Seeking guidance on fixing an IOHandlerEditLine Hide/Refresh problem

[Caveat: This is a minor issue, but it’s annoying to me, so I’d like to at least explore how to fix it properly before giving up.]

So my standard use of lldb is inside of gud-mode in emacs. In that mode, I believe line editing is disabled (the output of lldb is a dumb terminal that emacs wraps). As a result, IOHandlerEditLine::Hide and Refresh are not balanced; Hide() does nothing, and Refresh() re-prints the prompt.

The result of this is that when I’m debugging an inferior that has a lot of output, I get many copies of the (lldb) prompt interwoven with the output. I’ve traced this behavior to Debugger::HandleProcessEvent() being called repeatedly with event_type Process::eBroadcastBitSTDOUT. In such a situation, it calls HideTopIOHandler(), copies the output out, and then calls RefreshTopIOHandler().

The behavior that I personally think would be ideal in this configuration would be for the prompt only to be refreshed if an inferior event other than stdout or stderr occurs. And I can code that in Debugger::HandleProcessEvent() pretty easily by only calling refresh if some other event is occurs, but that’s clearly the wrong architectural choice (because it breaks the Hide/Refresh contract on IOHandler). Maybe adding an argument to RefreshTopIOHandler indicating if the refresh was requested because anything other than output was copied? I’m almost tempted to just pass in the event type, but it doesn’t really make sense that IOHandlers know about the Process broadcast constants.

Anyone have any thoughts? (Including “This is minor and fixing it would be a hassle; live with it” :-})

– Randy

One option would be to redirect stdin/out/err when you launch your process:

(lldb) process launch --stdin /path/to/stdin.txt --stdout /path/to/stdout.txt --stderr /path/to/stderr.txt

Not sure if you could make a new emacs buffer that could hook up the in/out/err file handles to the inferior process? If you do that, then no eBroadcastBitSTDOUT will be sent!

I don't know much about the emacs, but it seems like this might be nice to get all of your process input/output in a separate window?

Greg

One option would be to redirect stdin/out/err when you launch your process:

(lldb) process launch --stdin /path/to/stdin.txt --stdout
/path/to/stdout.txt --stderr /path/to/stderr.txt

Not sure if you could make a new emacs buffer that could hook up the
in/out/err file handles to the inferior process? If you do that, then no
eBroadcastBitSTDOUT will be sent!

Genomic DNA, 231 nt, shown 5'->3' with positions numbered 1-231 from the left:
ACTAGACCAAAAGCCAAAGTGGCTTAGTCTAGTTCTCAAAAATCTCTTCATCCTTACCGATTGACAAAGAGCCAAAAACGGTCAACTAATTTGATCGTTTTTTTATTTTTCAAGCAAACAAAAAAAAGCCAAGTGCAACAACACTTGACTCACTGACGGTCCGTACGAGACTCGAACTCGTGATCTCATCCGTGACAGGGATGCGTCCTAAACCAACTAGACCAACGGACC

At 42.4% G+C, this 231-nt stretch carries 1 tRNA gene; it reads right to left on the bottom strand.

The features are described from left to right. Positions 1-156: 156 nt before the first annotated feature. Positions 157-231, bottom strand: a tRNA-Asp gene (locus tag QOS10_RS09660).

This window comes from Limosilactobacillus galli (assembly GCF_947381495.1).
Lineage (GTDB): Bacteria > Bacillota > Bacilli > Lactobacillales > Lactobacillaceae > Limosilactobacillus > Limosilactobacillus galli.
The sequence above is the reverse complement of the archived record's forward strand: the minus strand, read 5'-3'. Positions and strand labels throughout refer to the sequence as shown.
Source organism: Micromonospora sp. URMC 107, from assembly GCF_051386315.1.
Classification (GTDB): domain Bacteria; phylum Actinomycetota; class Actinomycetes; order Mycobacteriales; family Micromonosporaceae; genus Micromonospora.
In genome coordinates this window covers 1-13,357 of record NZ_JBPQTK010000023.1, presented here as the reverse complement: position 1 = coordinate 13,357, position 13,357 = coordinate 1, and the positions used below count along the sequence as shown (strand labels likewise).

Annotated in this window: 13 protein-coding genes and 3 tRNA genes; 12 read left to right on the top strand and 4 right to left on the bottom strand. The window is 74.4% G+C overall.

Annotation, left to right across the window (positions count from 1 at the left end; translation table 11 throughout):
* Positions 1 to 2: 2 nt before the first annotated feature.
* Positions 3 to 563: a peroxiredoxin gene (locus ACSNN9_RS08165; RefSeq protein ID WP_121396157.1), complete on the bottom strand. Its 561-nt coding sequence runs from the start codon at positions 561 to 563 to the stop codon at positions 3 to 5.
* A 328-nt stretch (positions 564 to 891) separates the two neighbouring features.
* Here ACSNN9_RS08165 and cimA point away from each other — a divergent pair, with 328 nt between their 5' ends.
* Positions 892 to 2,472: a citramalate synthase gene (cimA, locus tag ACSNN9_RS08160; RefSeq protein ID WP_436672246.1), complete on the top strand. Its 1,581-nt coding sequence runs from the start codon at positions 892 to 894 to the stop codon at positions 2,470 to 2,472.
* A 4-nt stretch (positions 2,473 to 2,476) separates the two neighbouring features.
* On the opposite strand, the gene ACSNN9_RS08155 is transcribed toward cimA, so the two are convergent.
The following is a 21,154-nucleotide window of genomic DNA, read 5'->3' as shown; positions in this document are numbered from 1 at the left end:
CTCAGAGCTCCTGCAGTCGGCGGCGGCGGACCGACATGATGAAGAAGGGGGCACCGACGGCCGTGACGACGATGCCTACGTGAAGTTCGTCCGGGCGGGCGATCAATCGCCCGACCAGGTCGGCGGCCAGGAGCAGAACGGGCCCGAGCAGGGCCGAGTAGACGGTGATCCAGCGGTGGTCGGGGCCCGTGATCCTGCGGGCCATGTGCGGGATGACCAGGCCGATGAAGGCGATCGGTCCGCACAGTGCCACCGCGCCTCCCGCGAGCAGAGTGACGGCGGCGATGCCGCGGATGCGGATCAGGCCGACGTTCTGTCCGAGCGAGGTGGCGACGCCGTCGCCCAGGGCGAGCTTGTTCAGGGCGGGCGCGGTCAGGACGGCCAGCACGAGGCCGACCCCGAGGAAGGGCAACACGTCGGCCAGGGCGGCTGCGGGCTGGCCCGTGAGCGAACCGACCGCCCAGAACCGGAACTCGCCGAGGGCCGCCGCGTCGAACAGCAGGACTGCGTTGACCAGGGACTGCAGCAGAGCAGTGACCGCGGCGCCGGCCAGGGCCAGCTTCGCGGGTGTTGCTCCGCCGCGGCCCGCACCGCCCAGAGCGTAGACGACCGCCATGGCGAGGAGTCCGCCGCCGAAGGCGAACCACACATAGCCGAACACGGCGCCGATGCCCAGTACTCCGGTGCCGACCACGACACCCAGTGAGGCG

I don't know much about the emacs, but it seems like this might be nice to
get all of your process input/output in a separate window?

Hmm. Yes, that's probably the right choice. it doesn't fit with how emacs
currently wraps its debuggers, but that wrapping is sort of half IDE/half
CLI, rather than one or the other (it puts the debugger CLI in what's
effectively a shell window, and eavesdrops on communications to keep the
source window pointing at the right code). This would be a better user
experience, and would be the right choice for a "real" IDE, so it's likely
the right answer as far as LLDB is concerned.

Thanks for the idea!

-- Randy

Hey Randy,

If you end up sharing what you do with emacs, I’d love to have a look at some point. (I’ve spent a good part of my life in emacs :slight_smile: )

Hey Randy,

If you end up sharing what you do with emacs, I'd love to have a look at
some point. (I've spent a good part of my life in emacs :slight_smile: )

I'm happy to share with individuals currently (I'll send you a separate
email). I'm holding off on upstreaming/general distribution partially for
soak time and partially because I'm not sure what the best way to upstream
is (upstream->lldb ==> breakage as emacs moves, upstream->emacs ==> same
(though probably not as bad), "best" answer is refactoring gud.el so that
there's a tight interface to underlying debuggers and upstreaming only lldb
specific code to lld). So I want to be comfortable that it's actually of
general value before going through the hassle.

-- Randy

You might find the various package distribution mechanisms to be interesting for emacs. I use package.el with:

(require 'package)
(add-to-list 'package-archives
'(“melpa” . “http://melpa.milkbox.net/packages/”))
(add-to-list 'package-archives
'(“org” . “http://orgmode.org/elpa/”))

The first one is the main one I use (tends to keep things more up to date than other package sites, but might be more bleeding edge). I’ve never distributed anything through it, but as a consumer I sure like the package manager mechanism vs. the crazy things I’ve done over the last 25 years to keep my emacs setup. That might be an interesting place to investigate.